By Alice Elizabeth Taylor
Tirana Ranks Among Most Polluted Cities in the World

Tirana has been ranked as one of the most polluted cities in the world, ranking 38th out of 294 entries.

The Numbeo Pollution Index creates a yearly list of polluted cities across the world, based on the perceptions of visitors to those countries that then fill our surveys on the Numbeo site. Visitors are asked to answer a number of questions and to rate their experiences on a scale ranging from -2 (strongly negative) to +2 (strongly positive). Statistics and data is also included from organisations such as the World Health Organisation and other reputable institutions.

2019’s results saw Tirana rise 16 places up the list, signifying that its problem with pollution has got significantly worse, not better when compared with 2018.

The only other city in South Europe to surpass Tirana in terms of pollution was Tetovo, Macedonia which ranks as number two in the world, just behind Accra, Ghana. Tirana is considered more polluted than Bangalore, India, Shanghai, china, Alexandria, Egypt, and Naples, Italy.

Numbeo considers air pollution as the number one determining factor, followed by water pollution and each country is assigned a score out of a possible 100, with 100 being the highest level of pollution possible. Tirana scores 82.83, exhibiting only a marginal difference between Tetovo with its score of 96.85. The least polluted cities on the list include Reykjavik, Iceland (14.73), Canberra, Australia (13.95), and Helsinki, Finland (13.01).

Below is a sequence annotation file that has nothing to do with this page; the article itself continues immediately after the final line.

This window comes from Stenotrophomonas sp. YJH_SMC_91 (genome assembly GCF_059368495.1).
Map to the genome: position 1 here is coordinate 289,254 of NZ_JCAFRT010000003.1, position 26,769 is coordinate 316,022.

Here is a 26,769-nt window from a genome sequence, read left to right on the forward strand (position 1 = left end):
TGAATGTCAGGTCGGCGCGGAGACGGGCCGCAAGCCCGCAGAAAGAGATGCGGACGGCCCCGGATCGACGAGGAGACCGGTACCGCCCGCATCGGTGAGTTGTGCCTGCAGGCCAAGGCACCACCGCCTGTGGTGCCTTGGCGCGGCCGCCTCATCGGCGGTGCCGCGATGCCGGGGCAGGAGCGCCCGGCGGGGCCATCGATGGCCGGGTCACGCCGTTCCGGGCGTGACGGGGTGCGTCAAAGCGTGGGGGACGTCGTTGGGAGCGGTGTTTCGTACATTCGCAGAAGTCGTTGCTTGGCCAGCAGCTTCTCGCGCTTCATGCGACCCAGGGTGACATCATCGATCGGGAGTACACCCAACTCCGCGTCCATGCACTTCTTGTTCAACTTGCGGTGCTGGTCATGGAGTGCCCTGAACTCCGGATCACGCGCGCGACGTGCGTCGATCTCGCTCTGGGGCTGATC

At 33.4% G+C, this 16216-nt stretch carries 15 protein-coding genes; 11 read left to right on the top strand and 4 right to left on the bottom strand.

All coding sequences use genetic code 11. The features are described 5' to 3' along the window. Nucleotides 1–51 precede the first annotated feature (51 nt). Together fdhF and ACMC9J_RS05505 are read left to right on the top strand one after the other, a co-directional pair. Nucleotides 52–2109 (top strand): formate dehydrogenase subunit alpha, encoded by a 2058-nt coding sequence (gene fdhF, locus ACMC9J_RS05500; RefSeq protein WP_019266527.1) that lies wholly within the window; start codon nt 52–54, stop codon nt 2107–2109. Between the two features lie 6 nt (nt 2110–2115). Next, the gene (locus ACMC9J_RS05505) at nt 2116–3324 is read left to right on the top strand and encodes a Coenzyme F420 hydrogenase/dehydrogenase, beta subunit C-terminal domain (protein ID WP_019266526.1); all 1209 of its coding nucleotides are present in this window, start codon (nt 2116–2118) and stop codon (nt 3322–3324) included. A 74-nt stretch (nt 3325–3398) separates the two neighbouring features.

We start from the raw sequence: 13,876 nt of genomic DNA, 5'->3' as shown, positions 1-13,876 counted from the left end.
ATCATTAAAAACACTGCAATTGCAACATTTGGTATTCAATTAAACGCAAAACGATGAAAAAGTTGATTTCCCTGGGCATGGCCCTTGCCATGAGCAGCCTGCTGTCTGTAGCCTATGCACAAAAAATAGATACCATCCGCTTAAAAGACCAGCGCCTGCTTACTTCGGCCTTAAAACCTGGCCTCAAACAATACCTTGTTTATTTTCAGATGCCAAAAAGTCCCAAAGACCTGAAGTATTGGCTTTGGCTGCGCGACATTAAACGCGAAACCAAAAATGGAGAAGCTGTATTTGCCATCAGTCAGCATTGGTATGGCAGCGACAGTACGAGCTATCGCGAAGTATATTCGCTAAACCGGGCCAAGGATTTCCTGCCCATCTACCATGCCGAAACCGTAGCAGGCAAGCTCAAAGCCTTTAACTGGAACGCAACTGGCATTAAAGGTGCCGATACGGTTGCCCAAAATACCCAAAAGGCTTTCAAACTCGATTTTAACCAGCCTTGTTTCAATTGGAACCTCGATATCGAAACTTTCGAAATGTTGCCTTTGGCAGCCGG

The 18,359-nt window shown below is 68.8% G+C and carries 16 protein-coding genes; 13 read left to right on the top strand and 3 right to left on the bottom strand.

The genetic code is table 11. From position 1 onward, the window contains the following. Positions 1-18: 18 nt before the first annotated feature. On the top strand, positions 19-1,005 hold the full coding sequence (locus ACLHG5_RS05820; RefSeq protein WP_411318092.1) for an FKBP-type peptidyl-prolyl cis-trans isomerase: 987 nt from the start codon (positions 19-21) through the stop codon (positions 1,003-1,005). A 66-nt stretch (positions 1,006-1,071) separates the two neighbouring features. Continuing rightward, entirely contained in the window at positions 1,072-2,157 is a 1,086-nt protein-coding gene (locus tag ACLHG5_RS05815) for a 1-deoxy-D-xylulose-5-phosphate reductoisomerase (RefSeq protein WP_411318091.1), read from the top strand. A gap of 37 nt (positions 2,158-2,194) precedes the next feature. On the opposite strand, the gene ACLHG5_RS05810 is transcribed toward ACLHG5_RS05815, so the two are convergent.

Global cities such as New York, and London rank in the mid 50’s, despite being home to tens of millions of citizens.

Tirana’s poor result comes as no surprise to many who are sick of conditions pertaining to different forms of pollution in the capital. Tirana Municipality’s refusal to participate in any kind of recycling programme means that most of the city’s waste is burnt, churning unacceptable levels of toxic chemicals into the atmosphere. Substandard public transport and poor urban planning has resulted in a situation where thousands spend most of their day stuck in traffic, refusing to ditch their cars for more environmentally friendly or efficient methods, because none exist.

Meanwhile, Mayor Erion Veliaj continues to present himself as a “green” politician despite worsening conditions for the citizens of his jurisdiction.